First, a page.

Having said that, there’s always room for improvement. As noted, this is a part of a larger initiative, known broadly as Squad Overmatch.

Currently, there really isn’t some great gap in organic capability between an American rifle squad and any other in the world. Small arms are pretty much small arms. The advantages our squads have are the quality of training, and the access to support from higher echelons, be it fires, sustainment, or intelligence.

The Maneuver Center of Excellence at Ft. Benning is working to find ways to increase the capability of the rifle squad to better enable it to defeat an enemy squad. Much of that involves improved training. Some involves improved technology, and some is about improving what the squad carries with it.

That last item is a real challenge. The squad has to be able to maneuver. That is, move. But between weapons, armor, radios, and other mission essential equipment, the squad is insanely loaded down with weight. That makes it almost impossible to move rapidly. Training and physical conditioning can only take you so far. And the Army has struggled for decades to reduce the soldier’s load, while in reality seeing it ever increase.



ROK Live Fire 2015

For some reason, Korea, like a lot of Asian nations, loves to put on a big spectacle live fire for domestic consumption.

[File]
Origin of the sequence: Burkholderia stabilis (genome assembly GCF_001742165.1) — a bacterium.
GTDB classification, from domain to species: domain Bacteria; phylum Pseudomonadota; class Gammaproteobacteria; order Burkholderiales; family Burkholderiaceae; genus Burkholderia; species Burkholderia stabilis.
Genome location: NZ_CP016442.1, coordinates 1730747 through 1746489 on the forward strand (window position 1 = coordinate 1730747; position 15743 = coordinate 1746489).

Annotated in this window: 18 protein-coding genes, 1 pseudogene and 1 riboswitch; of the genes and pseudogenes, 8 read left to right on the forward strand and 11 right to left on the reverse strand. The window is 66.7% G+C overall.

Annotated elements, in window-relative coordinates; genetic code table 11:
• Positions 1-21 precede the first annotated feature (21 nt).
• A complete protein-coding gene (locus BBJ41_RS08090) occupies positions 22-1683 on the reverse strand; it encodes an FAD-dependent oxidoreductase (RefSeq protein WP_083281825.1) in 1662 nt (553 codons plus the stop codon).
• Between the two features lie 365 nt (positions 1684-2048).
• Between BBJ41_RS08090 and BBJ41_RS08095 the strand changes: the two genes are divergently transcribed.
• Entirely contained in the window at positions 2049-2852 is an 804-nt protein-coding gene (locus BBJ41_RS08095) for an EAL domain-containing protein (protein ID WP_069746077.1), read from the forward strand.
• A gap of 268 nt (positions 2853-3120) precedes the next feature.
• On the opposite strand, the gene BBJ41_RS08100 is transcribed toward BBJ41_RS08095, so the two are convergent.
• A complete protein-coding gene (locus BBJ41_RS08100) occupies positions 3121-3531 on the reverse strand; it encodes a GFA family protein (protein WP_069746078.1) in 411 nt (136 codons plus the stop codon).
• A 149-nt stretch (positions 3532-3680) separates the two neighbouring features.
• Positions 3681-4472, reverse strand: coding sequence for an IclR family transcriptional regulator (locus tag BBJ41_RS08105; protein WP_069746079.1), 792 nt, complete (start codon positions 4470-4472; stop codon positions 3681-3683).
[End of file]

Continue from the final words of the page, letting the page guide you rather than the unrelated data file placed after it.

Our Army doesn’t do much of this. It really don’t have much training value, and fuel and ammo are expensive.

Still, it’s hella fun to watch.

H/T Brobible.


Filed under korea

We Joined Troops Battling Washington’s Wildfires | War Is Boring

The air is hard to breath as we walk up the gravel road. Smoke fills the air, obscuring the trees and mountains in the distance. It’s Aug. 25 and we’re about 10 miles south of Loomis, Wash. — one of several towns in the path of the Okanogan Complex Fire. It’s now the largest wildfire in Washington state history at more than 200,000 acres. Members of the Washington National Guard are checking to see how close the fire has come to our position. The smoke is an eerie yellowish color. It would almost look like fog if everything around us wasn’t bone dry, and if the air didn’t taste like ash. As we peer through the haze from a ridge, we can see a few embers from the fire. At first just one tree, then several. “OK, you can grab some pictures or video real quick,” Staff Sgt. David Vinton hurriedly tells me. “But we need to go.”